[Met Performance] CID:128720
Tristan und Isolde {284} Public Hall, Cleveland, Ohio: 04/12/1940.


Cleveland, Ohio
April 12, 1940


Tristan.................Lauritz Melchior
Isolde..................Kirsten Flagstad
Kurwenal................Julius Huehn
Brangäne................Kerstin Thorborg
King Marke..............Alexander Kipnis
Melot...................Arnold Gabor
Sailor's Voice..........Anthony Marlowe
Shepherd................Anthony Marlowe
Steersman...............John Gurney

Conductor...............Erich Leinsdorf

Review of Herbert Elwell in the Cleveland Plain Dealer


Flagstad and Melchior Give Superlative Performances

In accordance with expectations, Public Hall was filled to capacity last night for the Metropolitan's presentation of "Tristan und Isolde," and little wonder that this performance should attract so large a crowd when two of the most celebrated Wagnerian singers before the public today, Kirsten Flagstad and Lauritz Melchior, were to be heard in the principal roles.

Here is an incomparable pair, qualified as few singers have ever been to undertake the gigantic task of carrying out Wagner's vocal conceptions to the full degree of their effectiveness. So far as some of us are concerned, it has been only through the singing of these two that Wagner's intentions have been fully revealed, for lesser artists, through sheer physical inability to scale the precipice of almost superhuman difficulties in his music, have failed to give us a complete panorama of the vast terrain his imagination encompasses.

With these two, particularly with Mme. Flagstad, the long declamatory passages, the resume of foregoing events, as, for instance, the death of Morold and the nursing of the wounded Tristan, lose their literary flavor and take wings. In the web of orchestral sonority that accompanies these long recitations she discovers the vital melodic substance and gives it urgent direction. There is never an unmusical utterance, as there might be were she less miraculously equipped to leap the vocal hurdles without effort.

Every phrase and gesture is so impregnated with meaning, so remarkably integrated into the cumulative proportions of the music that its ordinarily fatiguing duration is transformed into something compact and continuously arresting.

All that can be thought of in praise of her voice has probably been said. Yet it is a subject one returns to with joy and something like reverence, for its wellsprings of power suggest the supernatural and its purity mirrors something deeply and generously human. What most draws one to her Isolde with mounting admiration on repeated hearings is the underlying simplicity of her approach, and this in turn defines Wagner's purposes more clearly.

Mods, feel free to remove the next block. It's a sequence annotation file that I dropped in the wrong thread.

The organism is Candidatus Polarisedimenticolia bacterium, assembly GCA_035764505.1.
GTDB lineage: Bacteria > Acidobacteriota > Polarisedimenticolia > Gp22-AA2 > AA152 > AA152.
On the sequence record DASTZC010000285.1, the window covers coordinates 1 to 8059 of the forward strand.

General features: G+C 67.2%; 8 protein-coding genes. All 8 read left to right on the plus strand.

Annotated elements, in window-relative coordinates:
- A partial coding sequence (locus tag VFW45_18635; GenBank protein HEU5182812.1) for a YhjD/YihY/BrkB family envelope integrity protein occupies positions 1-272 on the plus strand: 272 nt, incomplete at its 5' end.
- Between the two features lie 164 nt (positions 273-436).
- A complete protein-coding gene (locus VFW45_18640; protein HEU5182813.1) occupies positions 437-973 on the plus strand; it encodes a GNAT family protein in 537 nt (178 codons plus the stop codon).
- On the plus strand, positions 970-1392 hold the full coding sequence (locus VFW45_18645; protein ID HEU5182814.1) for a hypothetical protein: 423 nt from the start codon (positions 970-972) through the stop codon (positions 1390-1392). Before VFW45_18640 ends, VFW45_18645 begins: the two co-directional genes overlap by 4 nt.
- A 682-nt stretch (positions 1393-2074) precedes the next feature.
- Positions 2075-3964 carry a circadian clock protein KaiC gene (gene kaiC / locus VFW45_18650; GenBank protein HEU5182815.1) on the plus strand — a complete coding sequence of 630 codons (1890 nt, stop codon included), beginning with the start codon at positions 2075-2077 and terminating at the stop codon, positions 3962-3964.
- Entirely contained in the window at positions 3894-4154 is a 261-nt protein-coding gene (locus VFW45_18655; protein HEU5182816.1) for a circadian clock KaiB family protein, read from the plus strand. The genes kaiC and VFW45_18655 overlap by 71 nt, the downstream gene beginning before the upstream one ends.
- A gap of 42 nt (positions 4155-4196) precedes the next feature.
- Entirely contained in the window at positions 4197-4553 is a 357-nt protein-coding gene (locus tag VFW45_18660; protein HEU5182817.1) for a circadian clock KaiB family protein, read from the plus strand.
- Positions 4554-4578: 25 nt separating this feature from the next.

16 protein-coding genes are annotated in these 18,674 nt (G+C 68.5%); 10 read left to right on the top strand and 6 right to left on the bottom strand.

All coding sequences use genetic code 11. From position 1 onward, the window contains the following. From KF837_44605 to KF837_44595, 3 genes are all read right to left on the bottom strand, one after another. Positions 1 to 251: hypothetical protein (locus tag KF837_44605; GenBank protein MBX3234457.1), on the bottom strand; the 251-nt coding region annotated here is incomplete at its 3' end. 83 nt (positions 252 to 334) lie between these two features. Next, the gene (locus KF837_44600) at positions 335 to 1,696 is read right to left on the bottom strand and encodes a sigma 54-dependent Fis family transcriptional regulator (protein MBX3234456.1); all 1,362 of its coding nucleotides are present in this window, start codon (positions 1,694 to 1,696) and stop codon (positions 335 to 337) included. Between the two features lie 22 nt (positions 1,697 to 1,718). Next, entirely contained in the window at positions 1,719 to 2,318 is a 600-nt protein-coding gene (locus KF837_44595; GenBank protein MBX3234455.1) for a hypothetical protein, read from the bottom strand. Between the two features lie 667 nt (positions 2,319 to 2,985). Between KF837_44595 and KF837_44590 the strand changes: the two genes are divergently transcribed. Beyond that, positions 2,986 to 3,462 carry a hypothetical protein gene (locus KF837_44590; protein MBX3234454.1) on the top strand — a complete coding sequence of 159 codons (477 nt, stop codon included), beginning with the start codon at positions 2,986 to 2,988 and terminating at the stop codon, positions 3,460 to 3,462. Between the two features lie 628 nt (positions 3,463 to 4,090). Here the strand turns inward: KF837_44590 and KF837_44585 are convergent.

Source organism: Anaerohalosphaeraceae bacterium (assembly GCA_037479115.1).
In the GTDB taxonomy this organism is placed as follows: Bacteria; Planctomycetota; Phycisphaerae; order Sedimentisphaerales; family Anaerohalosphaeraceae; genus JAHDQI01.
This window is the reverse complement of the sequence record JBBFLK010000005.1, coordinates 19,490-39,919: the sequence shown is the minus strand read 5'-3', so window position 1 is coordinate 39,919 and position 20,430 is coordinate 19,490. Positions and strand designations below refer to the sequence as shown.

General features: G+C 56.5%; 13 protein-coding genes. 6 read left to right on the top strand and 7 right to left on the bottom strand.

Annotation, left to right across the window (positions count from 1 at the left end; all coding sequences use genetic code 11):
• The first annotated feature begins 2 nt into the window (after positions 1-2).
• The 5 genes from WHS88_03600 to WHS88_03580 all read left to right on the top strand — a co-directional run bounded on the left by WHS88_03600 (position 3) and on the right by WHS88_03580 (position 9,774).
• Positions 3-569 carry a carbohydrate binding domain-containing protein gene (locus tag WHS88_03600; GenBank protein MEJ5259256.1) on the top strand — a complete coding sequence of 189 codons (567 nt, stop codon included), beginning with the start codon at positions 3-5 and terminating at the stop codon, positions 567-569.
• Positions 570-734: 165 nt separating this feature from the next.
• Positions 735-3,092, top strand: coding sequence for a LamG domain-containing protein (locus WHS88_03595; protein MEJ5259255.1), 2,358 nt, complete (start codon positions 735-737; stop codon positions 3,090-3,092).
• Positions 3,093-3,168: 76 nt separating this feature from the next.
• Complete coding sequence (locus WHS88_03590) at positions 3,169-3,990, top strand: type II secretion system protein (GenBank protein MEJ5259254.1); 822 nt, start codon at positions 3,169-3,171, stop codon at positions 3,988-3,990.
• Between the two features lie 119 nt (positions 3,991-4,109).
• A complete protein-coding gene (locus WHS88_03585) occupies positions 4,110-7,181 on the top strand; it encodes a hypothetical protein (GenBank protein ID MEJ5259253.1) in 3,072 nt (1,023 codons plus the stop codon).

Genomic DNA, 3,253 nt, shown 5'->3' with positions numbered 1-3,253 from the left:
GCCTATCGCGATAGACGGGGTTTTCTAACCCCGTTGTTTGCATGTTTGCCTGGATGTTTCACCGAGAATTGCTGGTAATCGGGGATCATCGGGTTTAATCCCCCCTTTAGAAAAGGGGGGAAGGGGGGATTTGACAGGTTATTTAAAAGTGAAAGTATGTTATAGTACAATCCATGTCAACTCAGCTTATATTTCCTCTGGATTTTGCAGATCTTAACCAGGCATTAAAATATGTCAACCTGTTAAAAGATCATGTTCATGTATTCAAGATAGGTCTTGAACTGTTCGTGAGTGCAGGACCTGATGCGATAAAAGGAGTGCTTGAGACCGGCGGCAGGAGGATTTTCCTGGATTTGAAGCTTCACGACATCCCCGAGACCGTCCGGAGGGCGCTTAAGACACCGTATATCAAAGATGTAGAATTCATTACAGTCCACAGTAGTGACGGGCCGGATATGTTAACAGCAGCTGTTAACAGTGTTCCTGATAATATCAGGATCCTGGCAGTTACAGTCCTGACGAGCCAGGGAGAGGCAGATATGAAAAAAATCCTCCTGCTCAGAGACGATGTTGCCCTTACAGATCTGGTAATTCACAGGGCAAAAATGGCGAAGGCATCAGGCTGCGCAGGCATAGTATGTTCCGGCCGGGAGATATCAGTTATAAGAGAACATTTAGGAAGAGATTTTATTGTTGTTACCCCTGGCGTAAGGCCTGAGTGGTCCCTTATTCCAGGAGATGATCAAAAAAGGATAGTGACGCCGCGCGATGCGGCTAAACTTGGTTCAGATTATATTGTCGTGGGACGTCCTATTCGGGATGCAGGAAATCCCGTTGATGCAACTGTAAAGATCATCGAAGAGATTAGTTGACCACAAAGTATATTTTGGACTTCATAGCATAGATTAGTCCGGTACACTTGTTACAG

Viewed with proper perspective, this mature creation of Wagner's genius becomes basically simple and subtle psychology. The interpretation of unconscious and unspoken thoughts in which the music abounds, with its succession of inter-related leitmotifs, is no small task to unravel under ordinary circumstances. Yet with Flagstad on the stage, and given the other remarkable artists who support her, not to mention the comprehensive hold which the conductor, Erich Leinsdorf, has upon all the essential elements, one's attention is focused and held upon the main issues in the way Wagner evidently intended it should be.

Faithfully reduced to fundamentals and thus happily devoid of distracting details, the whole colossal tragedy of love resolving itself only in death yields up its secrets one by one. In every phase of the production, even to the settings, which are among the best the Metropolitan has to offer, everything is contributory and evocative in a high degree of the central theme. And this grand passion, this great love, promoted in a thousand ways by the other human relationships of loyalty, filial devotion and even the inverted form of passion in Melot's treachery, finds such concentrated expression in the overwhelming intensity of the final "Liebestod" that the whole thing takes complete possession of the mind and senses as no other opera has the power to do.

Melchior Superlative

Gratitude in no small measure is due those responsible for so unique and thrilling an experience. Whatever limitations may be found in Melchior's singing - and there are some - it must be conceded that his Tristan is superlative. His power to soar with Isolde in the love duet, his ability to build, step by step, the great monument of vocalism in the last act and carry it to its conclusion without the slightest hint of fatigue is an achievement that commands only the highest respect. In Kerstin Thorborg's Brangäne one finds as strong a supporting voice and as convincing an actress as could be desired. In the same category is the vital, robust Kurvenal of Julius Huehn. Alexander Kipnis distinguished himself with a notable eloquent, mellow and sympathetic portrayal of King Marke. And minor parts were ably upheld by Arnold Gabor, John Gurney, and Anthony Marlowe.

As far as Leinsdorf's conducting, it was brilliant in the extreme. He is at once both inside and outside the rich fabric of the Wagnerian melos, driving it with furious intensity from within and holding it on an even keel from without, with a resulting fusion of rhythmic and coloristic elements that constituted a primary factor in the notable unity and cohesiveness of the entire performance.

Added Index Entries for Subjects and Names

Back to short citation(s).